I have done a few things that were steampunk inspired and quite a few people have commented on how my designs would fit right in with the steampunk crowd and groups. As of yet though, I have not done a complete steampunk outfit or head to toe look. Well, that is about to change!
This past weekend, my mom had a yard sale and I attended for the day to help her out and to try and unload a few dust collectors myself. Some years ago, my mom underwent back surgery and had a custom back brace made to aid in her recovery. The back brace was one of the items she was selling at the yard sale with the thought that perhaps it might fit someone else who would have need or use for it. I had never seen it before and when I did see it as we were setting up for the sale, with my mom’s blessing, I took it! It looks like an old corset of some kind and there is boning in a few of the seams as well as metal bars in the channels of the back panel. It was the perfect, ready made corsetry base for my steampunk ensemble and my heart jumped when I saw it! I have posted some pictures here so you can see what it looks like now before I work my magic, which has already begun as yesterday I soaked it in a strong tea bath to age the colour. It turned out perfect and looks really old and authentic to the style of fashion I will be working it into.
For those of you who may not be as familiar with what the steampunk genre is, here are a few photos and some information to further define this culture and style.
Steampunk fashion is rather hard to pin down to a single definition. It tends to be historical garb, usually from around the 19th century paired with more contemporary pieces and results in beautiful and unusual combinations of items such as black combat boots, calico bloomers, a white lace corset and a black flannel shirt. This highly eclectic and historical style is the ultimate blend of influences.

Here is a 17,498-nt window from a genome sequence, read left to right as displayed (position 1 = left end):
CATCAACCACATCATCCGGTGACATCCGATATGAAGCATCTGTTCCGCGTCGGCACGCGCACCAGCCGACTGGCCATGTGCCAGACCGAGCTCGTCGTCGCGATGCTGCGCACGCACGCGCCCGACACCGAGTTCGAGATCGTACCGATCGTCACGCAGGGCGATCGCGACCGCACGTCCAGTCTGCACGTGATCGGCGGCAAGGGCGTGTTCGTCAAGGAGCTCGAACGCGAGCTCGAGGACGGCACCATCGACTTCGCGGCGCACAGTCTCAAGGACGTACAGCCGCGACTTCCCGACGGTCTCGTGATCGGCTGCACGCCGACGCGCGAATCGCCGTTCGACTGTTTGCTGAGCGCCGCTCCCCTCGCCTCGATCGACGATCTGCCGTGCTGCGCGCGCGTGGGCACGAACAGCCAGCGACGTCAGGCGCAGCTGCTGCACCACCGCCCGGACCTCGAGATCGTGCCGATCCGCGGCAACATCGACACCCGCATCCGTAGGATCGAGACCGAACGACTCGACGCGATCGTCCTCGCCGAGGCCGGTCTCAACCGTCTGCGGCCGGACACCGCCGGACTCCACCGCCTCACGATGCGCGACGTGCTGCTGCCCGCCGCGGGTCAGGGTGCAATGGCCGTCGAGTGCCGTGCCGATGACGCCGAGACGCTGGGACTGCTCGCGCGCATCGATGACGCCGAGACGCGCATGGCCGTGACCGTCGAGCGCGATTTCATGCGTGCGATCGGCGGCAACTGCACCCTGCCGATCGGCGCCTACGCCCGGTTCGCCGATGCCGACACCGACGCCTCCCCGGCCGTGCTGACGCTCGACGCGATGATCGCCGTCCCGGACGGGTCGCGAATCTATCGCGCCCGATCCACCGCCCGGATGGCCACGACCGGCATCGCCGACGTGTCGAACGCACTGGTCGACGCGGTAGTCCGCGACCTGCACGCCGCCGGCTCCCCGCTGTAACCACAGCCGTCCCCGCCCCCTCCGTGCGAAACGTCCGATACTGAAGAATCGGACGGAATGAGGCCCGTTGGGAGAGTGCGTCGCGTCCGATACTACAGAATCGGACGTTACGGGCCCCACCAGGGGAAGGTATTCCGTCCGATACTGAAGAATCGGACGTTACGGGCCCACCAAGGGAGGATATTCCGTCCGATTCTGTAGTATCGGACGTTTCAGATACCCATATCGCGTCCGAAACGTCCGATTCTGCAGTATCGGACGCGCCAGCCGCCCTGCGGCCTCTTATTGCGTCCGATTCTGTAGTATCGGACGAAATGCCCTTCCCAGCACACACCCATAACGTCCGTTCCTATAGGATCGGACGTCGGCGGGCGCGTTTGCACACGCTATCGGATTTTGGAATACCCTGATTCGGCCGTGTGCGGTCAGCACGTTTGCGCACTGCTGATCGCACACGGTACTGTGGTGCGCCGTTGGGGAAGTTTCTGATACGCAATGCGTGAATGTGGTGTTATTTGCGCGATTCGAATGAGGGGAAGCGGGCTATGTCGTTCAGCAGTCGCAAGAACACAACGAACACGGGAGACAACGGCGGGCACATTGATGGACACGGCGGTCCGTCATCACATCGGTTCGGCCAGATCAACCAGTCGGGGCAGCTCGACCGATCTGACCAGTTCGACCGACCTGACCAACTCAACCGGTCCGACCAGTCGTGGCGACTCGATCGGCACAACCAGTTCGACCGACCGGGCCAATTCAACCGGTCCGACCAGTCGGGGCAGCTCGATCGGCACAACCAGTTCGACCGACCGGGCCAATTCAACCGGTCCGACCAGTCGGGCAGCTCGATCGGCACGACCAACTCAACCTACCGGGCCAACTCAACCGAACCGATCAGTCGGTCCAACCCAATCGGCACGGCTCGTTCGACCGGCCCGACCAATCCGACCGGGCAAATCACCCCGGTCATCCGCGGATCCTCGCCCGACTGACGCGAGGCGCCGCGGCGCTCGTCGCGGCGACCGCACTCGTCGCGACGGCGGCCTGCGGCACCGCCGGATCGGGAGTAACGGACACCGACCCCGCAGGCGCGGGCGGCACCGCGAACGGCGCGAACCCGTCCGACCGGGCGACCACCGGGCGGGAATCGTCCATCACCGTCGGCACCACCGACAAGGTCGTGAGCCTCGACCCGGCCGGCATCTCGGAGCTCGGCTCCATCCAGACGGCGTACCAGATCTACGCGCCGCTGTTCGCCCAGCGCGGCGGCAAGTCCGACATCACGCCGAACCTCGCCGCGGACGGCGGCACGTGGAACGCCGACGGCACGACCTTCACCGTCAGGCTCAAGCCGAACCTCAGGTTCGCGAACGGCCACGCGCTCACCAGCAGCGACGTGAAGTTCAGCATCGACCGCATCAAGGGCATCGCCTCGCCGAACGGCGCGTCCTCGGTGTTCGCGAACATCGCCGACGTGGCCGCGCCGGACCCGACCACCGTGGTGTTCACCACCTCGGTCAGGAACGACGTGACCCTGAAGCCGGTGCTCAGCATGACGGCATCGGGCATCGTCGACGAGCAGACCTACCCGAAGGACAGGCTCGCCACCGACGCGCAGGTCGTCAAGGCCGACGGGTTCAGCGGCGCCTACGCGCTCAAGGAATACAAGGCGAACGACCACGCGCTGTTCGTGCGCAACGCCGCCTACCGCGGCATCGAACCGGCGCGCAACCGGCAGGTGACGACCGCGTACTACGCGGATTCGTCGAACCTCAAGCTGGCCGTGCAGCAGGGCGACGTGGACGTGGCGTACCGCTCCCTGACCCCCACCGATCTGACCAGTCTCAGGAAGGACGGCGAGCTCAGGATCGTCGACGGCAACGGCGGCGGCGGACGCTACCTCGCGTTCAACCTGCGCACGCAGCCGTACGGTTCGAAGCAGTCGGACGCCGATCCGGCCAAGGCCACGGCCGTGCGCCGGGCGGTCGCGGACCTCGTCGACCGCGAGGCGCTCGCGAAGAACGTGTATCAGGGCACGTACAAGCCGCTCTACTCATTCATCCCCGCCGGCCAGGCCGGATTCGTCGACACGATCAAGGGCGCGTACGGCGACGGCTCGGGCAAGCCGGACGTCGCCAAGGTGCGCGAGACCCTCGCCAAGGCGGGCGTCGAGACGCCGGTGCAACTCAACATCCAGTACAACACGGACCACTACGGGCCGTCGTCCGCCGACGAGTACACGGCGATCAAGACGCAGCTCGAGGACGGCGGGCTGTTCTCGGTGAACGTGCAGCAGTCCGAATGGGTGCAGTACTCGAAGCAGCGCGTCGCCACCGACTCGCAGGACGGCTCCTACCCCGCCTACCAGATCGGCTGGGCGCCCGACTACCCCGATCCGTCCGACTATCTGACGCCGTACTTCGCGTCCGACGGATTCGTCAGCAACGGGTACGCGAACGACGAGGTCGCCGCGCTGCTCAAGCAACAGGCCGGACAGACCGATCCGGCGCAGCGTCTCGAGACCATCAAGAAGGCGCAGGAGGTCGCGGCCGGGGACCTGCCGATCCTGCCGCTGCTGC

From clothing to accessories, steampunk is the perfect mesh of old world style and modern innovation. The “steam” part of steampunk fashion refers to the good old days of steam ships, long voyages and exciting explorations. Sometimes the Victorian era is so influential that entire outfits are re-created and worn. Steampunk style uses more than just the Victorian era for its design elements. There may be a little medieval, goth and gypsy fashion elements too. Industrial, urban or outright punk flare can also be thrown into the mix. In fact, there is really no limit to the types of fashion you can use.
In loose terms, any historical and technological pieces paired together can be steampunk fashion but, steampunk is also more than just clothing. It can be used for home décor, electronic devices and even automobiles. A computer can become steampunk with just a few alterations – try a custom made, old-fashioned keyboard, if you can afford it. You can even tuck your cell phone into a brass cover that looks like an antique cigarette case.
However someone may specifically define steampunk, there is no doubt that it is an interesting blending of fashion that is gaining popularity. It is never bland, pedestrian or common, always very personal to the individual, creative and unusual. It is usually structured and embraces every form of artistic expression.
For the film buffs out there, a few movie titles that have been inspired by or include the steampunk genre are Van Helsing, The League of Extraordinary Gentlemen, The Golden Compass, Sleepy Hollow and 20,000 Leagues Under the Sea.
So now that you know a little bit about steampunk and have seen the wonderful piece gifted to me, I hope you will stay tuned for the posting before summer’s end of my finished steampunk design. The finishing touch will of course be, as always, a hat!